But it also revealed a lot to me about where I was at in those moments. It helped me recalibrate a bit. Plus it does make a helpful teaching story! So I’m grateful for this funny mix up. All the more so because I actually managed to remember to use a tool of mindfulness instead of making things worse.
Janice Marturano in her helpful book, Finding the Space to Lead: A Guide to Mindful Leadership, points out that a core problem here is:
We have a national – if not worldwide – epidemic of continuous partial attention. We go on autopilot for much, or all, of our lives. We begin to believe that this is just how it has to be in the fast-paced, distraction-filled world we work and live in. If we don’t live on this incessant treadmill, we’ll fall behind, or fail.
So often we’re barely here and this makes us so vulnerable to the one-more-things of this busy world.

Taking purposeful pauses really helps. When we tune in, even for a few moments, to what’s really true now – and how we are in the middle of it all – a moment of wholeness arises. We come back to ourselves. Our inner resources have room to come back online. Somehow our wiser selves are never too far away even if they don’t put in an appearance too often on those crazy-busy days.
Taking a purposeful pause regularly can be a great preventative, too. And I’m not talking about stopping to look at my phone or adding to my to-do list. I mean getting up from the desk for a stretch. That walk around the block (does the idea “I don’t have time for that” really hold up?). Making a cup of tea. Gazing out of the window a moment to just…be. Shifting the frame. There are so many ways to look at this; but the key thing is taking the time to do something. Almost anything other than the autopilot’s next spin of the treadmill.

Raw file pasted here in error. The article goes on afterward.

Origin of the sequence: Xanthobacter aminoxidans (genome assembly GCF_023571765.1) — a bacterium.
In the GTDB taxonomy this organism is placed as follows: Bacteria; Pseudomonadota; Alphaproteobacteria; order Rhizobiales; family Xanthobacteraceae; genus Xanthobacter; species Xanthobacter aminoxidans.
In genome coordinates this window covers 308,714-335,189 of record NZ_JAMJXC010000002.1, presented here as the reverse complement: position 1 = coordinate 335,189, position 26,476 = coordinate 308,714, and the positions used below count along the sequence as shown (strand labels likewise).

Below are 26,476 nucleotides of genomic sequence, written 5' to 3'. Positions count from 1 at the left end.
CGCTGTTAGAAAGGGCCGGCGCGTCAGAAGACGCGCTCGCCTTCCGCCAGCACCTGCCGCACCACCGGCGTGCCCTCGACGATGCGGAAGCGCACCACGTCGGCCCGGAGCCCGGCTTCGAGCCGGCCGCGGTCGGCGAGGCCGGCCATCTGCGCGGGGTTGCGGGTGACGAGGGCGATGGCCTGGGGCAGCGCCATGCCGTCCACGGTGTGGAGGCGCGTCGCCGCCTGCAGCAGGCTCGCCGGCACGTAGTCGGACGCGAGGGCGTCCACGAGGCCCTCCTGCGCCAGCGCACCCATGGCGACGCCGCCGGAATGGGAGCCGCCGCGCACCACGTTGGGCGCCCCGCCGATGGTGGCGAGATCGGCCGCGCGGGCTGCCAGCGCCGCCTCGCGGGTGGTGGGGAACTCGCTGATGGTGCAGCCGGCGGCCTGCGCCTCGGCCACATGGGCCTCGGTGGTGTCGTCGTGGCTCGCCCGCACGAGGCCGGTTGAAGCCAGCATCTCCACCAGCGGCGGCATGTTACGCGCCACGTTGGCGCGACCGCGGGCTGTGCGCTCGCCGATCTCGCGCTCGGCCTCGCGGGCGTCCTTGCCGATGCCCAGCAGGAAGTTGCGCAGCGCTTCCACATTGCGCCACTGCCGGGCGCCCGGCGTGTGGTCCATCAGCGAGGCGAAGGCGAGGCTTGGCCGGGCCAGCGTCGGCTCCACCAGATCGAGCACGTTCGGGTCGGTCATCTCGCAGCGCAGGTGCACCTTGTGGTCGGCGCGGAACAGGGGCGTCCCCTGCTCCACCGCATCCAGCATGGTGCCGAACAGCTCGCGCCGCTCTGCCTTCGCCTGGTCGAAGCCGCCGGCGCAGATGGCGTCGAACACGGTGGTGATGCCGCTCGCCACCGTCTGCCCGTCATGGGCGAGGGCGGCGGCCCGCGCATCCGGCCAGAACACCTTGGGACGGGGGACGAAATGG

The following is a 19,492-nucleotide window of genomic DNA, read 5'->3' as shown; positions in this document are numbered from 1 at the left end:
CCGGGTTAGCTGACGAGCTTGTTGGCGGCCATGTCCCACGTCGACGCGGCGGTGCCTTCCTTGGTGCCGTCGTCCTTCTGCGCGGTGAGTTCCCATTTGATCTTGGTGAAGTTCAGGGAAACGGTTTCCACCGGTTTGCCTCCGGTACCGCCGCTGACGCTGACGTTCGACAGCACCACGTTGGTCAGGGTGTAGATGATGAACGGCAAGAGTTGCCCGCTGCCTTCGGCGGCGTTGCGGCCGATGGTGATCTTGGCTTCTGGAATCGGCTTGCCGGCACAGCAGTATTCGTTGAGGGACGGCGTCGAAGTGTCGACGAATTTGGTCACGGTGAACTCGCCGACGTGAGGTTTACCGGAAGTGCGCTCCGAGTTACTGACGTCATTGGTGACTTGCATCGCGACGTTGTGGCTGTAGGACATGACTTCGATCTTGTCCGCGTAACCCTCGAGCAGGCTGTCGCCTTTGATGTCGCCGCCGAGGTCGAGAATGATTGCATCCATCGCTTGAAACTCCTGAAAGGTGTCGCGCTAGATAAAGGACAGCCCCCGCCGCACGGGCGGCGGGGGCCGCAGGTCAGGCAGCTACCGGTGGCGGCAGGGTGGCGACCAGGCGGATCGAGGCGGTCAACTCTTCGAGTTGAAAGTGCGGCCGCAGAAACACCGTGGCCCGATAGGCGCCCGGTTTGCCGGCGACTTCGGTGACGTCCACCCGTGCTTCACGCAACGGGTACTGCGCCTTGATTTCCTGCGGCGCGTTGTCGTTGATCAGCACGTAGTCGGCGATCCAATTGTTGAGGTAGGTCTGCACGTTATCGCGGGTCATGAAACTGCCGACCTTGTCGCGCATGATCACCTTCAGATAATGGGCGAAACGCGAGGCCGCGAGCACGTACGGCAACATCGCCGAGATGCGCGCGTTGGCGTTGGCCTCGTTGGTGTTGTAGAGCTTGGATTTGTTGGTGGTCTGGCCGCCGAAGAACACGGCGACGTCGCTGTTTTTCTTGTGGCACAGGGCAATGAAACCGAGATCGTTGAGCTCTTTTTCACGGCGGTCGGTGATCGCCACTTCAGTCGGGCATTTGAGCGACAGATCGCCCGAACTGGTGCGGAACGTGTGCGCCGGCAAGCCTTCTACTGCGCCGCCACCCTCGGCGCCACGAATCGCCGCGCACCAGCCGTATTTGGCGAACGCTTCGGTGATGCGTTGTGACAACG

A practice like STOP doesn’t come to mind every time I get upset. And nobody’s perfect. But as I use these practices they are available to me more often. Learning and practicing these tools regularly is like planting seeds. It won’t always “work” – we aren’t machines – but the seeds will germinate more and more often. The ability to shift, to see, to feel more clearly will be there more often. It all takes a lot of patience. It took all the years of your life to develop the patterns you have now. It’ll take some time to cultivate new patterns. But it does happen.
Wishing you the best in navigating with wisdom and kindness,
P.S. Find this and other brief practices on our website.

Tim Burnett works at Mindfulness Northwest as our Executive Director.

This article was part of our Practice Letter newsletter. If you’d like to receive this monthly publication in your Inbox, please sign up here.